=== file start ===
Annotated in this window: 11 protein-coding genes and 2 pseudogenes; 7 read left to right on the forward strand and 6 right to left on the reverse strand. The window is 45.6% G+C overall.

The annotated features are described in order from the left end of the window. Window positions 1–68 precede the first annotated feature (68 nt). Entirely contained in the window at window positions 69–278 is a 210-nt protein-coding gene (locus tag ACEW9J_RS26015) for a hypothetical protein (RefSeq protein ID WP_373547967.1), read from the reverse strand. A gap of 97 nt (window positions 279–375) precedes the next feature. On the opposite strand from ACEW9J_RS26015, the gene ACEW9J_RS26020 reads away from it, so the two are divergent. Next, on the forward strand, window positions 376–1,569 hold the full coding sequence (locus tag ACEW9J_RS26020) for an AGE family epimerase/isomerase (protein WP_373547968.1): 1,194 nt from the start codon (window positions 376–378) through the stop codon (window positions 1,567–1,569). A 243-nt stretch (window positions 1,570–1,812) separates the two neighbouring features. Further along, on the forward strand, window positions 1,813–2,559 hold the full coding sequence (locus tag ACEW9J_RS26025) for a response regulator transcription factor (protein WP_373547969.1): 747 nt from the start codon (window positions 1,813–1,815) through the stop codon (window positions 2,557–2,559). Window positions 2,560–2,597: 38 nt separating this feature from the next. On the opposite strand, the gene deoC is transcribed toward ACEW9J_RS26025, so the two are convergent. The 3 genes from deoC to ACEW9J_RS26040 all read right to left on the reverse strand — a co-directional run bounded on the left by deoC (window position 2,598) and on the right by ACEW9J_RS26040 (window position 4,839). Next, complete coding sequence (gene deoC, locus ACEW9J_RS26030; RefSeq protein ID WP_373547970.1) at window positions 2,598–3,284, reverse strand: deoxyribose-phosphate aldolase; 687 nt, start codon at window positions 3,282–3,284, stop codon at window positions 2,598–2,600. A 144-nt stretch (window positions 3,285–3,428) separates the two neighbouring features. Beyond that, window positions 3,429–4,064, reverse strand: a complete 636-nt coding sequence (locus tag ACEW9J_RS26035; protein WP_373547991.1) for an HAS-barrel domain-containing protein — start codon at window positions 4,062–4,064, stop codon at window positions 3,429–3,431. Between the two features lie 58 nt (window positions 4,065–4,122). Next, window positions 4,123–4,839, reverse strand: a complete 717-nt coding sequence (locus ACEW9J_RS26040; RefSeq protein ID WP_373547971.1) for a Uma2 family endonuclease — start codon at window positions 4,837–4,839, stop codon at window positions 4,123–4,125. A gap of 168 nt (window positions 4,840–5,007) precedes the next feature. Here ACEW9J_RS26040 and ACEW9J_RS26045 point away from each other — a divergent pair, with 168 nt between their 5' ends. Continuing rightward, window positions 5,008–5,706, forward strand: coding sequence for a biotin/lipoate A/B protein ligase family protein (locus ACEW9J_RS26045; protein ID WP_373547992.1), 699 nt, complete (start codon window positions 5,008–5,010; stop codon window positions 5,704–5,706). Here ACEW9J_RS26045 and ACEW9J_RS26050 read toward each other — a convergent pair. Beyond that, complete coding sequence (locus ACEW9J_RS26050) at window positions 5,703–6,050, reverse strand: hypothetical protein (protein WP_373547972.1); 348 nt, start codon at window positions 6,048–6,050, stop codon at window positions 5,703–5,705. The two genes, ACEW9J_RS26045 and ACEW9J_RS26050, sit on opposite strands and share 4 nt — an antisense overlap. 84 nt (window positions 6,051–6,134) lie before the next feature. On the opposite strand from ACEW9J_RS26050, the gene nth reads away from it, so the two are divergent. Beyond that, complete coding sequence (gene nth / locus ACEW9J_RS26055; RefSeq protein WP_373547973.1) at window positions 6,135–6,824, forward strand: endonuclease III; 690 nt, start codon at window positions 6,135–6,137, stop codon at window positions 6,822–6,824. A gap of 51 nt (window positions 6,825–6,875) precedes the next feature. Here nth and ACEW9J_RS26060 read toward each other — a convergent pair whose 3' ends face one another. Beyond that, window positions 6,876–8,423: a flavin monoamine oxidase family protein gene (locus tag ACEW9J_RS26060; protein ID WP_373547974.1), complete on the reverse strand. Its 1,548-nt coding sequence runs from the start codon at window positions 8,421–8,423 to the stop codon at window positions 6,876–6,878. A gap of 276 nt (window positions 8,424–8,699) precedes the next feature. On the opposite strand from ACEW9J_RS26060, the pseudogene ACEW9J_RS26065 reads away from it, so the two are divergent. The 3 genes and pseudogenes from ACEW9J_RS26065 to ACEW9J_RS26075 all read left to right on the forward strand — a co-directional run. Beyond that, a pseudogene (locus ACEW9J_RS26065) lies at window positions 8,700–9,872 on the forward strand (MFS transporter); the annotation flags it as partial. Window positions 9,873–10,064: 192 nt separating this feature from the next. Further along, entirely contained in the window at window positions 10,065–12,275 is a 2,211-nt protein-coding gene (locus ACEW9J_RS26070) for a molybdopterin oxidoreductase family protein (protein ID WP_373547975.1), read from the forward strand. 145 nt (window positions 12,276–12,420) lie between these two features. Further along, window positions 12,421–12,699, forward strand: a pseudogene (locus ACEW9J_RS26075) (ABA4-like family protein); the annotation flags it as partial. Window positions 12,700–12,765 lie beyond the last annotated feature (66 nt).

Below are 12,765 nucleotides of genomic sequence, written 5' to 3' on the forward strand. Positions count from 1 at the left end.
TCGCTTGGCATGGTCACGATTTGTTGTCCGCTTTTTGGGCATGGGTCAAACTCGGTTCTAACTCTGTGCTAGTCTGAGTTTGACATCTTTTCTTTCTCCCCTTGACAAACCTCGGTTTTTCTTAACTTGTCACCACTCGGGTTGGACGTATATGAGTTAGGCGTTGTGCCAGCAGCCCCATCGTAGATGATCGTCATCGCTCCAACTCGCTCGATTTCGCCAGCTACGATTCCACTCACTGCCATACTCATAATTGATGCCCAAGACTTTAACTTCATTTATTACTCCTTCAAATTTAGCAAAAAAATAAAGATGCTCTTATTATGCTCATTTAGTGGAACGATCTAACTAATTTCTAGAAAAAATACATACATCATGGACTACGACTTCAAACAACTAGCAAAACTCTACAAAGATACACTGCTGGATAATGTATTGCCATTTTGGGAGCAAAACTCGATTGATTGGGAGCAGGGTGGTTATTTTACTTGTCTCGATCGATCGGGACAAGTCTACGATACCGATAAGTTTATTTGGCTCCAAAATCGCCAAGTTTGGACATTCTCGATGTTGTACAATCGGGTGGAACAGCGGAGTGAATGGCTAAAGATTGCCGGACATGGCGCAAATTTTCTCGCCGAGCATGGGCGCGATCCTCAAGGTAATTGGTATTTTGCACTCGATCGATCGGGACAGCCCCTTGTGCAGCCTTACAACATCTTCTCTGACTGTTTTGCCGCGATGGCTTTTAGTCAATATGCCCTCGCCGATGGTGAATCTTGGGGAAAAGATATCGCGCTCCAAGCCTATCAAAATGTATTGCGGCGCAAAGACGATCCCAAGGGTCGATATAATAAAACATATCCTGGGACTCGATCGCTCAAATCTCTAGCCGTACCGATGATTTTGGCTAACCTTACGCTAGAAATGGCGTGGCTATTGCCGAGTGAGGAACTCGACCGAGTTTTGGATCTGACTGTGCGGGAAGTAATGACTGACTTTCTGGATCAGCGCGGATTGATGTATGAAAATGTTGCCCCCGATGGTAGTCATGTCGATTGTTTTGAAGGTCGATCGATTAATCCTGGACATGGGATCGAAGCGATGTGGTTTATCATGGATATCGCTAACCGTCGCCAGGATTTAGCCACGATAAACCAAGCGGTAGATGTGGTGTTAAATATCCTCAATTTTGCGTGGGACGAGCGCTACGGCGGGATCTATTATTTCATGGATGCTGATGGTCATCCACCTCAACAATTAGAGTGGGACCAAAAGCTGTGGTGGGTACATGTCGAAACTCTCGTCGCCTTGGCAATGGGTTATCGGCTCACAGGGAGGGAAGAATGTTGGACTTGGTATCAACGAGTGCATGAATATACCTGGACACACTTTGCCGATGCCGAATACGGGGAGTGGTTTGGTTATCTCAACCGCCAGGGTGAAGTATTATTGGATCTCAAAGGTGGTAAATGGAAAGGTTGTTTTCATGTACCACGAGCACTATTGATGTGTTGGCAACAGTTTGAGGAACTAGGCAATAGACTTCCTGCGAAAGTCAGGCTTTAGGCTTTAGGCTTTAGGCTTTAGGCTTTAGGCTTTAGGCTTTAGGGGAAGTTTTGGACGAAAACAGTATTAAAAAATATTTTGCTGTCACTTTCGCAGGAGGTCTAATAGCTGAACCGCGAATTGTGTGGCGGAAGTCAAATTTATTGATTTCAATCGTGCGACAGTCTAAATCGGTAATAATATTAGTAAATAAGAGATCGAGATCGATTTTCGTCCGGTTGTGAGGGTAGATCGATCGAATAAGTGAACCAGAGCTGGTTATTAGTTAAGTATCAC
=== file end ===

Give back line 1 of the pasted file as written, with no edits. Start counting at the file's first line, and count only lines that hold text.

Annotated in this window: 11 protein-coding genes and 2 pseudogenes; 7 read left to right on the forward strand and 6 right to left on the reverse strand. The window is 45.6% G+C overall.